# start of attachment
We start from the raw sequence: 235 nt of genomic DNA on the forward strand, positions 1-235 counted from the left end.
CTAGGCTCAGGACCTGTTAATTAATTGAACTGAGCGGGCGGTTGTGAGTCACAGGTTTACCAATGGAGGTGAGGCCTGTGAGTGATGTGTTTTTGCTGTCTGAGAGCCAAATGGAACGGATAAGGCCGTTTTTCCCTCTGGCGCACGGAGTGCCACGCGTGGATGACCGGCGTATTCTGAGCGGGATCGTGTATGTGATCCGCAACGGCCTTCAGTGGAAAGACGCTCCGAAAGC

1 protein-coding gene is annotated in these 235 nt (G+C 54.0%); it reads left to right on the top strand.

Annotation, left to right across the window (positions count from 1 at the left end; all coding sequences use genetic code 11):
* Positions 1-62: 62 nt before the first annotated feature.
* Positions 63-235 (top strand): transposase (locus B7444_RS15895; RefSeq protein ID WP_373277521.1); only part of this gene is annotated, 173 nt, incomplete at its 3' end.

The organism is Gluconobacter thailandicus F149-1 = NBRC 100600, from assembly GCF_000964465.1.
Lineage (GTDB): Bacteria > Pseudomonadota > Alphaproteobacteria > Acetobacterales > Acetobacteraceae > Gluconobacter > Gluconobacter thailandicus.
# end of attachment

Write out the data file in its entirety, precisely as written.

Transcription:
We start from the raw sequence: 235 nt of genomic DNA on the forward strand, positions 1-235 counted from the left end.
CTAGGCTCAGGACCTGTTAATTAATTGAACTGAGCGGGCGGTTGTGAGTCACAGGTTTACCAATGGAGGTGAGGCCTGTGAGTGATGTGTTTTTGCTGTCTGAGAGCCAAATGGAACGGATAAGGCCGTTTTTCCCTCTGGCGCACGGAGTGCCACGCGTGGATGACCGGCGTATTCTGAGCGGGATCGTGTATGTGATCCGCAACGGCCTTCAGTGGAAAGACGCTCCGAAAGC

1 protein-coding gene is annotated in these 235 nt (G+C 54.0%); it reads left to right on the top strand.

Annotation, left to right across the window (positions count from 1 at the left end; all coding sequences use genetic code 11):
* Positions 1-62: 62 nt before the first annotated feature.
* Positions 63-235 (top strand): transposase (locus B7444_RS15895; RefSeq protein ID WP_373277521.1); only part of this gene is annotated, 173 nt, incomplete at its 3' end.

The organism is Gluconobacter thailandicus F149-1 = NBRC 100600, from assembly GCF_000964465.1.
Lineage (GTDB): Bacteria > Pseudomonadota > Alphaproteobacteria > Acetobacterales > Acetobacteraceae > Gluconobacter > Gluconobacter thailandicus.